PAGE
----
“One winter’s day Walsh drove me to where he grew up with his mother, Tim and Lindy-Lou, in a small weatherboard cottage, typical of Tasmanian postwar public housing, in the northern suburbs of Hobart. He would see his father every week or two, sometimes helping him walk his racing greyhounds in the thickly wooded mountain range that lay beyond his home. Walsh recalled going to the dog races with him and praying for his father’s dog to win. ‘I still believed in God then.’ God: David Walsh’s first gambling system. The dog won.”

“There’s a protest sign I identify with whenever, at the ripe old age of 63, I find myself marching in the streets. It reads, ‘I can’t believe I still have to protest this shit!’ or some variation thereof. On Monday, March 15, at the Women’s March 4 Justice outside Parliament House in Canberra, I saw many such signs and sighed in solidarity with the women of my vintage waving them. There were many signs that were much wittier. Like the naked Medusa holding a man’s decapitated head alongside the words: ‘Be grateful we only want justice not revenge.’ But it’s always the weariness of the long-term protester that resonates with me.”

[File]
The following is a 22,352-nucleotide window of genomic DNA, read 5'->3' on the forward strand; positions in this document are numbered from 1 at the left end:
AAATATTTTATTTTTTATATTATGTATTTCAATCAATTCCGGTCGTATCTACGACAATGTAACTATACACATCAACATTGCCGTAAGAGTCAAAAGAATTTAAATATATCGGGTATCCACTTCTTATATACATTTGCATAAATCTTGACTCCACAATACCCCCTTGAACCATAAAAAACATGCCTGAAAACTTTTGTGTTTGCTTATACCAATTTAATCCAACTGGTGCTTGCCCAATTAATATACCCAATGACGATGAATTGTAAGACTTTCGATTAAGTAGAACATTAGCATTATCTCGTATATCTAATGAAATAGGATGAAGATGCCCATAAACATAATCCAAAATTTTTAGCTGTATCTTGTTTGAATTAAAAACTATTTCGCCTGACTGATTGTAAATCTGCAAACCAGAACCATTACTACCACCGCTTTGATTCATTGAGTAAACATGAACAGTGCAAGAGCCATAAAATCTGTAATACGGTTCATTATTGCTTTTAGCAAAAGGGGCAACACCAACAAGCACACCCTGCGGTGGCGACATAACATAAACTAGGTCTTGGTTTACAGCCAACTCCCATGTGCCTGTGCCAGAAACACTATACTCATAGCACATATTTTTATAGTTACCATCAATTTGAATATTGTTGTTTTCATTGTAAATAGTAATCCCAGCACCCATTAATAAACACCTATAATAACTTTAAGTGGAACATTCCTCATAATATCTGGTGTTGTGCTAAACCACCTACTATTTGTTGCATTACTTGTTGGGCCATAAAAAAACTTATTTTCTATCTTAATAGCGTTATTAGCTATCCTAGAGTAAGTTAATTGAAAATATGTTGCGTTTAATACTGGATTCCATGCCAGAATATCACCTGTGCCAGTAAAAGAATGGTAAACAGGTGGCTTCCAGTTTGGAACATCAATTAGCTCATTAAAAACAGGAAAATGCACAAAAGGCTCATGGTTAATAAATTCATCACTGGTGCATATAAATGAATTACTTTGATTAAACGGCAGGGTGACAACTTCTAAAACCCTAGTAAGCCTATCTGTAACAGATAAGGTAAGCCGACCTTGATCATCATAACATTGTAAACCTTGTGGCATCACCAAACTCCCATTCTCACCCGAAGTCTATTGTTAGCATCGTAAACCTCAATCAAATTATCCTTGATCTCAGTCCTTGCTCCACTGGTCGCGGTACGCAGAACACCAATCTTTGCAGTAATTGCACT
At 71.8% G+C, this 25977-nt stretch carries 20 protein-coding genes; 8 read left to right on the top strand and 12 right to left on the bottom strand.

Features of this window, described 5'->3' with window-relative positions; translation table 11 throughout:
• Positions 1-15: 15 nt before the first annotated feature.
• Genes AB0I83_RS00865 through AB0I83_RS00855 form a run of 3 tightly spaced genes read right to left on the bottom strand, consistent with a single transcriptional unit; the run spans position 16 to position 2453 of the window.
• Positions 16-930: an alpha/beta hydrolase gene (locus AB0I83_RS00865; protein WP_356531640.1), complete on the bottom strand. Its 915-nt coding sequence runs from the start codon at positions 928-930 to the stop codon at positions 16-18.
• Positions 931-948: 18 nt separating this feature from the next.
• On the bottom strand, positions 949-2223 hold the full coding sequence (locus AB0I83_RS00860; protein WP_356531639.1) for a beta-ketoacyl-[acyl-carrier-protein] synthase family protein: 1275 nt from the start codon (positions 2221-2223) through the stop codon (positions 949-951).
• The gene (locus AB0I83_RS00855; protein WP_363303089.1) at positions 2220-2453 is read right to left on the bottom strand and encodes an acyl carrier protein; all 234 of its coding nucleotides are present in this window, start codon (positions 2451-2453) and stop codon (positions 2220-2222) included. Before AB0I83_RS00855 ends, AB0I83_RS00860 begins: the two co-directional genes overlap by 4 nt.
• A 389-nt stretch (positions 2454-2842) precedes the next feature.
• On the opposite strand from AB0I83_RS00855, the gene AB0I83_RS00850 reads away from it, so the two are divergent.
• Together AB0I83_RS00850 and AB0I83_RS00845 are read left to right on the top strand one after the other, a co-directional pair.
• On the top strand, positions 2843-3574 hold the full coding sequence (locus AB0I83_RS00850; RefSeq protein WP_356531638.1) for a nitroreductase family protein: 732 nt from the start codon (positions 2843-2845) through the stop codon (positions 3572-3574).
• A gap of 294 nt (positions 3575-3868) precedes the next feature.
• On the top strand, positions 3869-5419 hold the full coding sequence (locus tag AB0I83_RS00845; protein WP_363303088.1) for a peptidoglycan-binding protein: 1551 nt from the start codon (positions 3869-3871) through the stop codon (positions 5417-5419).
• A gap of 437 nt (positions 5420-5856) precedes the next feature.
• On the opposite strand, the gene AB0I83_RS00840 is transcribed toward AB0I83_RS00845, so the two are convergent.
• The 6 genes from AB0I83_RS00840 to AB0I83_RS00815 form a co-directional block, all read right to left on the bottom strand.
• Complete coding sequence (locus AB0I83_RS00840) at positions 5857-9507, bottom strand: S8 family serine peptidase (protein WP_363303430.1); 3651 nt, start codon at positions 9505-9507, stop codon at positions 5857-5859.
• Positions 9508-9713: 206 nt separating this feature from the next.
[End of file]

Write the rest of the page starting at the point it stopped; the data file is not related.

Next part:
Rachel Withers

Rachel Withers is the contributing editor of The Monthly Today.



The Monthly Today

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Vaccine rollout a (p)fizzer

The government came with good news, but the rollout remains a shambles

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Trust fall

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From the front page

The lightness of unbearable being: ‘Double Blind’

Edward St Aubyn tackles familiar themes – desire, drug use, psychoanalysis – via a fresh suite of characters

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Holgate strikes back

Scott Morrison humiliated the wrong woman

Up the river

Hope is running dry in the Murray–Darling Basin

Green house effect

Joost Bakker’s vision for sustainable housing is taking root